Mitchell Driskell

Published on April 28th, 2022 | by Mitchell Driskell


The Local Lawyer: Barstool Briefs Part 13: “Short Stories on Legal Affairs”

The Cost of Woke

An Ohio appellate court recently ruled that Oberlin College must pay $33 million in damages for defaming a local bakery by supporting a student boycott against the bakery without confirming the basis for the boycott. In November, 2016, three Black students at Oberlin College were arrested for attempting to steal bottles of wine from Gibson’s Bakery, an establishment operating close to campus for over 100 years. Oberlin’s Student Senate immediately declared the incident a case of racial profiling, and without investigating any further, passed a resolution calling for a boycott of the bakery. The college’s administration got on board too and sent an email to students heavily implying that Gibson’s had discriminated against the students on the basis of race. The Dean of Students and other college employees created and handed out flyers that supported the boycott and accused Gibson’s of having a history of racial profiling. Oberlin provided facilities, food, and supplies for the protesting students. As a result of the accusations of racism, Gibson’s lost significant business and was dropped from a major contract providing baked goods at Oberlin’s cafeterias. The bakery went from a beloved restaurant next to the college to a symbol of express and systematic racism.

Gibson sued Oberlin and proved at trial that it had not racially profiled the shoplifters and it did not have a history of racism. The students involved admitted in open court that they had indeed attempted to shoplift and even engaged in physical altercations with Gibson’s staff. The bakerry showed that the allegations about past incidents were inaccurate and or just plain made up. After a six-week trial, the jury returned a verdict of $11.2 million in damages and then tripled the verdict to $33.6 million to punish Oberlin for its conduct. Oberlin appealed the massive verdict but lost, and, in a 50-page opinion, the Court dunked on Oberlin. The Court held that Oberlin had no reason to accuse Gibson’s bakery of racism, past or present, and did so without making any effort to see if the accusations were true. The Court said that Oberlin participated in and perpetuated a witch hunt and violated the very principles an institution of higher learning is supposed to uphold. The appeals court said that the $33 million verdict was a reasonable punishment for Oberlin abandoning all principles of research, investigation, responsibility, and truth.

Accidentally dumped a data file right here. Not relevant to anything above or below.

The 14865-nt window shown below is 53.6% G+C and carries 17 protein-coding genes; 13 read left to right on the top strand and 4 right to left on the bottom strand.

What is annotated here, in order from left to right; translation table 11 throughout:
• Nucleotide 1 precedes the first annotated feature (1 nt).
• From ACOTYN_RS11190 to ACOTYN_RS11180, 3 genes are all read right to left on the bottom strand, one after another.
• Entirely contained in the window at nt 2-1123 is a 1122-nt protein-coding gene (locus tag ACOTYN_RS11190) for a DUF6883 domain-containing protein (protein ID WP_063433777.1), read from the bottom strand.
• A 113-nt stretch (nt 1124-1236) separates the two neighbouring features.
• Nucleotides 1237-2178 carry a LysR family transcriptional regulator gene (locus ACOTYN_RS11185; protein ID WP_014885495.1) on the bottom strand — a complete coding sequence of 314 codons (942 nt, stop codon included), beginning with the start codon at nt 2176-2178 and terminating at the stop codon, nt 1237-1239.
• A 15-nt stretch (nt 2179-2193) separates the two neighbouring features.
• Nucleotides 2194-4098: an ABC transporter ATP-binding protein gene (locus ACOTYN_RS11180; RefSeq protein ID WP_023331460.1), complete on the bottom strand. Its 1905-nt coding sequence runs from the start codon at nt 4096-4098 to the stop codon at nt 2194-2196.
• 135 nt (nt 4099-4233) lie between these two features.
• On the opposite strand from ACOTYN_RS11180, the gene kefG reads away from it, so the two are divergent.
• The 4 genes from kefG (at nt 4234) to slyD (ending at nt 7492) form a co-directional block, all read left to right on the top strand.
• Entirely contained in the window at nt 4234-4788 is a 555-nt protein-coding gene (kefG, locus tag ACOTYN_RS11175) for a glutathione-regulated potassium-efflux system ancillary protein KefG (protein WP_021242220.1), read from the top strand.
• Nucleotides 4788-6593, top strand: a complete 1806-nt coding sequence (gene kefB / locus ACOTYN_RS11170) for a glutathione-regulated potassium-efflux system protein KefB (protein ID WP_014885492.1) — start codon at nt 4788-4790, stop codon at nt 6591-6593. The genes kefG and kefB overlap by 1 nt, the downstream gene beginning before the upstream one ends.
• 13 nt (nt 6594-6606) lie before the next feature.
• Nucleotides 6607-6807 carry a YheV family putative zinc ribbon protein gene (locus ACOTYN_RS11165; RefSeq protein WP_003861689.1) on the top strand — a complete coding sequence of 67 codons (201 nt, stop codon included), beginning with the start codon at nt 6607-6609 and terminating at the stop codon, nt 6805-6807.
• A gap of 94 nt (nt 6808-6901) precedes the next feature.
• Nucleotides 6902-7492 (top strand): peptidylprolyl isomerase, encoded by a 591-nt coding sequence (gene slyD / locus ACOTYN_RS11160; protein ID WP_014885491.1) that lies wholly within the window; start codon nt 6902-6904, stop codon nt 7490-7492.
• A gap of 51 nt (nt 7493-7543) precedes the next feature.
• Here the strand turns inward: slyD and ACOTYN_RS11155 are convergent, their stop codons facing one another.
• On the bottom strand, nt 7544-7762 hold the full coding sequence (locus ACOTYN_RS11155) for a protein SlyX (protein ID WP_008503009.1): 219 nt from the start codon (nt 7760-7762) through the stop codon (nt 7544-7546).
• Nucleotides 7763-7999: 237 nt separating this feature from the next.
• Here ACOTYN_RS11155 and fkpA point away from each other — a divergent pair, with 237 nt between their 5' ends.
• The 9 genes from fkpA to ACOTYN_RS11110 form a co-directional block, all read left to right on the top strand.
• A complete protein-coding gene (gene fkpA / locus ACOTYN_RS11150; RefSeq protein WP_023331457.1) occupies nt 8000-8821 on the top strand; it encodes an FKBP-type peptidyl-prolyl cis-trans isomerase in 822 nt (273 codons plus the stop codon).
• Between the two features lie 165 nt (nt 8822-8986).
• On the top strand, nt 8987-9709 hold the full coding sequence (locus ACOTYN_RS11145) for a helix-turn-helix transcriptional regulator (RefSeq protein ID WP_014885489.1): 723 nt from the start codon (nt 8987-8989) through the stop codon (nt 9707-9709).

FBI vs. The First Amendment